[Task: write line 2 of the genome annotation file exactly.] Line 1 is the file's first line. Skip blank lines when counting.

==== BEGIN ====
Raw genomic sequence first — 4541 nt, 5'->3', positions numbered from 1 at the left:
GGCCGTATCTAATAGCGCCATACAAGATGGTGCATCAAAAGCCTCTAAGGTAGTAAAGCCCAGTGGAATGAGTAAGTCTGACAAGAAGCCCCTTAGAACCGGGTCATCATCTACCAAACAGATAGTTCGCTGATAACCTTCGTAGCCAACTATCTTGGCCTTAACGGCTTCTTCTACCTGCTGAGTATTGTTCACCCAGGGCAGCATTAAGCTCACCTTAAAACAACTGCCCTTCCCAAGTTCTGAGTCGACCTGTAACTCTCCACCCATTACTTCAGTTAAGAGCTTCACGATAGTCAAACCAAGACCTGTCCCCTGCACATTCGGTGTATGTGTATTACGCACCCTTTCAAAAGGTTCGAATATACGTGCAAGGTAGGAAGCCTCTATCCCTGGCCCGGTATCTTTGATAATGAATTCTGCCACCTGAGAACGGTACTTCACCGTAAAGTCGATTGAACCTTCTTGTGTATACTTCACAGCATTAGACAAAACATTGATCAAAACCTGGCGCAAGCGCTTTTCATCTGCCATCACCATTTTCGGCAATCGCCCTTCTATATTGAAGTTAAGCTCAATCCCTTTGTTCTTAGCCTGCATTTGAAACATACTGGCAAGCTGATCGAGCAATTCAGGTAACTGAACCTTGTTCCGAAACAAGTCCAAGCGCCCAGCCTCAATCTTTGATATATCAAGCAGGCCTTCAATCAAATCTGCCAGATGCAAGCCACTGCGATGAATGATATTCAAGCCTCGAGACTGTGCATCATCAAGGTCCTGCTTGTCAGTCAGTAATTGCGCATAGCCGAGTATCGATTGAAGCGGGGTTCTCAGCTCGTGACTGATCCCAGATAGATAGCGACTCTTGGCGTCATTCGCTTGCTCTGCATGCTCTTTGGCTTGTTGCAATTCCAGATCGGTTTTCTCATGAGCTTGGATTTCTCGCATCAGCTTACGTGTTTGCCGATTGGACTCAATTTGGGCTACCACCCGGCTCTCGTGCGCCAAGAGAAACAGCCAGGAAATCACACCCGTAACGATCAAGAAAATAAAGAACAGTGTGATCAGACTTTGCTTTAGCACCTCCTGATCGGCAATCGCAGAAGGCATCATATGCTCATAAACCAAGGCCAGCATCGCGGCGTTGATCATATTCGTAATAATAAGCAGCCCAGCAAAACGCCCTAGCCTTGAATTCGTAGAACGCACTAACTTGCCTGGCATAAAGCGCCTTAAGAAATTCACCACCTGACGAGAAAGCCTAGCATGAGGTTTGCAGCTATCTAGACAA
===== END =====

GGCCGTATCTAATAGCGCCATACAAGATGGTGCATCAAAAGCCTCTAAGGTAGTAAAGCCCAGTGGAATGAGTAAGTCTGACAAGAAGCCCCTTAGAACCGGGTCATCATCTACCAAACAGATAGTTCGCTGATAACCTTCGTAGCCAACTATCTTGGCCTTAACGGCTTCTTCTACCTGCTGAGTATTGTTCACCCAGGGCAGCATTAAGCTCACCTTAAAACAACTGCCCTTCCCAAGTTCTGAGTCGACCTGTAACTCTCCACCCATTACTTCAGTTAAGAGCTTCACGATAGTCAAACCAAGACCTGTCCCCTGCACATTCGGTGTATGTGTATTACGCACCCTTTCAAAAGGTTCGAATATACGTGCAAGGTAGGAAGCCTCTATCCCTGGCCCGGTATCTTTGATAATGAATTCTGCCACCTGAGAACGGTACTTCACCGTAAAGTCGATTGAACCTTCTTGTGTATACTTCACAGCATTAGACAAAACATTGATCAAAACCTGGCGCAAGCGCTTTTCATCTGCCATCACCATTTTCGGCAATCGCCCTTCTATATTGAAGTTAAGCTCAATCCCTTTGTTCTTAGCCTGCATTTGAAACATACTGGCAAGCTGATCGAGCAATTCAGGTAACTGAACCTTGTTCCGAAACAAGTCCAAGCGCCCAGCCTCAATCTTTGATATATCAAGCAGGCCTTCAATCAAATCTGCCAGATGCAAGCCACTGCGATGAATGATATTCAAGCCTCGAGACTGTGCATCATCAAGGTCCTGCTTGTCAGTCAGTAATTGCGCATAGCCGAGTATCGATTGAAGCGGGGTTCTCAGCTCGTGACTGATCCCAGATAGATAGCGACTCTTGGCGTCATTCGCTTGCTCTGCATGCTCTTTGGCTTGTTGCAATTCCAGATCGGTTTTCTCATGAGCTTGGATTTCTCGCATCAGCTTACGTGTTTGCCGATTGGACTCAATTTGGGCTACCACCCGGCTCTCGTGCGCCAAGAGAAACAGCCAGGAAATCACACCCGTAACGATCAAGAAAATAAAGAACAGTGTGATCAGACTTTGCTTTAGCACCTCCTGATCGGCAATCGCAGAAGGCATCATATGCTCATAAACCAAGGCCAGCATCGCGGCGTTGATCATATTCGTAATAATAAGCAGCCCAGCAAAACGCCCTAGCCTTGAATTCGTAGAACGCACTAACTTGCCTGGCATAAAGCGCCTTAAGAAATTCACCACCTGACGAGAAAGCCTAGCATGAGGTTTGCAGCTATCTAGACAA